You are mistaken. Current, stable Perl and Python releases typically
execute programs much faster than Ruby. I suspected such rationalizing
and hostile replies in my initial post.
I'm jumping into the middle of the thread, but, I do believe
you're missing a few important points.
1. Most of us are already aware of ruby's speed.
1a. Many of us are able to write entire applications
in ruby today, and find that it's "fast enough"
for these applications.
- For example: I have written several internet
and web applications in ruby, and for my needs, ruby was plenty fast for these
1b. Some of us are writing applications for which
ruby is NOT fast enough, by a couple orders of
- For example: A 3D video game, with polygon
rendering, collision detection, physics,
monster AI, etc.
I am developing a 3D application, and I'm
writing as much code as I can in ruby.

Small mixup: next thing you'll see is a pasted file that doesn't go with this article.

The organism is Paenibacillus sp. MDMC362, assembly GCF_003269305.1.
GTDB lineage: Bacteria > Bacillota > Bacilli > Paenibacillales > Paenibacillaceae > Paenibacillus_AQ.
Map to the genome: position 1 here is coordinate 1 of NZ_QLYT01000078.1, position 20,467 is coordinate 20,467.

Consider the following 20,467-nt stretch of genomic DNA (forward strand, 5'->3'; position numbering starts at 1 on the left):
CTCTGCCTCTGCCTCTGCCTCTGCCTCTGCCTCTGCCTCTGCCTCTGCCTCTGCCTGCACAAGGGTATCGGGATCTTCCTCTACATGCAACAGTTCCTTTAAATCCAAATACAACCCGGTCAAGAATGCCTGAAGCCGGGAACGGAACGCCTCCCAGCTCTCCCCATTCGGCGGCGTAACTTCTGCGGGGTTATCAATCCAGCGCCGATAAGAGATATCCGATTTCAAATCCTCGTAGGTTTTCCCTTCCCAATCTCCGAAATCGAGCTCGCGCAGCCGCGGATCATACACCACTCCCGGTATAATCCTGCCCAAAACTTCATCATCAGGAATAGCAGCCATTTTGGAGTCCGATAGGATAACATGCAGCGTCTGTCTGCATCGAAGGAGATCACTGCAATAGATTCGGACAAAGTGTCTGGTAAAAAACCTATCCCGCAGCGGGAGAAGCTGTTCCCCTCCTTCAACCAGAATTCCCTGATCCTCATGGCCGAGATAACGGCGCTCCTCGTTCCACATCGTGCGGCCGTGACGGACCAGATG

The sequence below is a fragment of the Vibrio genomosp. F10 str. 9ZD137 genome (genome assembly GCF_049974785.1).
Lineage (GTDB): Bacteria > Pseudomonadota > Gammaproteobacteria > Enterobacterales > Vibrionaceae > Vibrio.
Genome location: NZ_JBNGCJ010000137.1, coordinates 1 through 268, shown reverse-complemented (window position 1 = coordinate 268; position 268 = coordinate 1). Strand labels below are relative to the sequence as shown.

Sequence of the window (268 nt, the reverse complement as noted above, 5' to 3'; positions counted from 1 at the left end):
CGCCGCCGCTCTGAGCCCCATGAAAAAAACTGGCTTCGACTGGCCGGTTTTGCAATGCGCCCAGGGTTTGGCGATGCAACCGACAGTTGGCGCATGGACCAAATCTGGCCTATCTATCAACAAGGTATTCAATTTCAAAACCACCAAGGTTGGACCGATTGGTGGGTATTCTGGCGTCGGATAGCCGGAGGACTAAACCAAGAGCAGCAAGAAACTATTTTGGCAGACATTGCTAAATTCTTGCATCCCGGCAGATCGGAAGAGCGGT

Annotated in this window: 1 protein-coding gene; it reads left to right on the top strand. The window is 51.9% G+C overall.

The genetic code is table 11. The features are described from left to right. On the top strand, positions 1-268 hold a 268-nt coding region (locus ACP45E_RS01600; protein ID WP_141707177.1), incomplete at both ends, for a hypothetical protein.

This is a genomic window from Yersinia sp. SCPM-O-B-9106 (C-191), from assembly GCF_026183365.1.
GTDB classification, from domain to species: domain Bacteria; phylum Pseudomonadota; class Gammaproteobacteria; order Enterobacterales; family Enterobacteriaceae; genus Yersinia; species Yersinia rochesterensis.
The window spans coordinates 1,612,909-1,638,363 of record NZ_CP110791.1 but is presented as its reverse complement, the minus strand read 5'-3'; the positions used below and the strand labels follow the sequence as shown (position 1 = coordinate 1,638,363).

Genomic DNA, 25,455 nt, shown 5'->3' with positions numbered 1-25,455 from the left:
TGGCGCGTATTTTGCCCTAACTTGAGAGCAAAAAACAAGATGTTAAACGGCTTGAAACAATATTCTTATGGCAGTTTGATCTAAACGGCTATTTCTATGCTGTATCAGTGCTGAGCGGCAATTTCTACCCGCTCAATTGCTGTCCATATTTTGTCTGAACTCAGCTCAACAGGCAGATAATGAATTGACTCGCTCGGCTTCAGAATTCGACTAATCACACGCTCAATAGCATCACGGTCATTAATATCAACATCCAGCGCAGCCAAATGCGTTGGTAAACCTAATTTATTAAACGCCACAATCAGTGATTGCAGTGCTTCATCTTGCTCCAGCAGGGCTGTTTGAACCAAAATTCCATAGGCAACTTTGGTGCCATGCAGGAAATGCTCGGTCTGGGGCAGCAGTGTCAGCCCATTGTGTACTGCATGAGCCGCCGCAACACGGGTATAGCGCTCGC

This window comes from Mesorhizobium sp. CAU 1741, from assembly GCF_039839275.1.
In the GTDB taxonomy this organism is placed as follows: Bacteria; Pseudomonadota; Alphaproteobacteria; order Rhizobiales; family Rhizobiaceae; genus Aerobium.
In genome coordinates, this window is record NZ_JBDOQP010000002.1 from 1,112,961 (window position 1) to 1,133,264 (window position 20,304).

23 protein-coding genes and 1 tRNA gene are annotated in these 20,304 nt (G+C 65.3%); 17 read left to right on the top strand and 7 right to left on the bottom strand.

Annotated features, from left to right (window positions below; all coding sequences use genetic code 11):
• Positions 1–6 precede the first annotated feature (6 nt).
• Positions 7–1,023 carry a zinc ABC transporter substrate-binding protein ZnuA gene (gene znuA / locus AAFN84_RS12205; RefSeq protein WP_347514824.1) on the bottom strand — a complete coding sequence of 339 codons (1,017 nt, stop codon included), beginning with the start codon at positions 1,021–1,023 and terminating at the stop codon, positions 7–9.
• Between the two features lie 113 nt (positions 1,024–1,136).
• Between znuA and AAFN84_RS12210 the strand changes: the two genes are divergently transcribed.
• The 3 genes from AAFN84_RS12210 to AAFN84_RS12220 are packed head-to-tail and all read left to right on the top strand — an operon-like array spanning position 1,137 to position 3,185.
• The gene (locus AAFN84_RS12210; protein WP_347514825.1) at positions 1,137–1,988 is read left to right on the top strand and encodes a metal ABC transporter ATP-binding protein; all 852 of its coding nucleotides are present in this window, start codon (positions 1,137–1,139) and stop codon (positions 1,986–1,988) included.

But it doesn't matter if someone comes along
and says "ruby needs to be faster".
Ruby will NEVER, in any foreseeable future that
matters to the software I'm writing, be fast
enough to handle real-time rendering, physics,
and collision detection for a complex 3D
This is an important point I think you're not
realizing: It's not a matter that people don't
"want" ruby to be faster. There is just NO
KNOWN technical way to make ruby fast enough
for some applications.
Therefore, for my 3D application, I write as much
as I can in ruby, and code the rest in C.
Saying "ruby needs to be faster because I don't
want to learn C" is just nonsense for some kinds of applications. For these applications,
recommending C is not "rationalizing away ruby's
slowness" and it's not intended as a "hostile
response." It's just true, because there's NO KNOWN way to make ruby fast enough, no matter
how much you want it to be.
2. Probably anyone here will agree with the idea that
it would be *nice* for ruby to be faster, provided
we don't have to change the language to get the speed.
Did I leave anything out?
As I mentioned, ruby is _already_ fast enough for some
applications, and _will never be_ fast enough for others.
From: "Jamal Mazrui" <Jamal.Mazrui@fcc.gov>